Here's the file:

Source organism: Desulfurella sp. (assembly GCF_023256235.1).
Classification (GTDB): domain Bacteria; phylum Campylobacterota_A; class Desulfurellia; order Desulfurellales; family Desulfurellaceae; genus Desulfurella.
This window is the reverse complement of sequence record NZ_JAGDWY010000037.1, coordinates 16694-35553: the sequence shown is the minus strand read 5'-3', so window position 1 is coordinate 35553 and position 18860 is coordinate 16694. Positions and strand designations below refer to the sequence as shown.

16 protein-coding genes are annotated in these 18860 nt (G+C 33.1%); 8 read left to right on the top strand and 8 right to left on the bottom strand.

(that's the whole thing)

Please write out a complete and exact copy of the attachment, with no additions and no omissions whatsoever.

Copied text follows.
Source organism: Desulfurella sp. (assembly GCF_023256235.1).
Classification (GTDB): domain Bacteria; phylum Campylobacterota_A; class Desulfurellia; order Desulfurellales; family Desulfurellaceae; genus Desulfurella.
This window is the reverse complement of sequence record NZ_JAGDWY010000037.1, coordinates 16694-35553: the sequence shown is the minus strand read 5'-3', so window position 1 is coordinate 35553 and position 18860 is coordinate 16694. Positions and strand designations below refer to the sequence as shown.

16 protein-coding genes are annotated in these 18860 nt (G+C 33.1%); 8 read left to right on the top strand and 8 right to left on the bottom strand.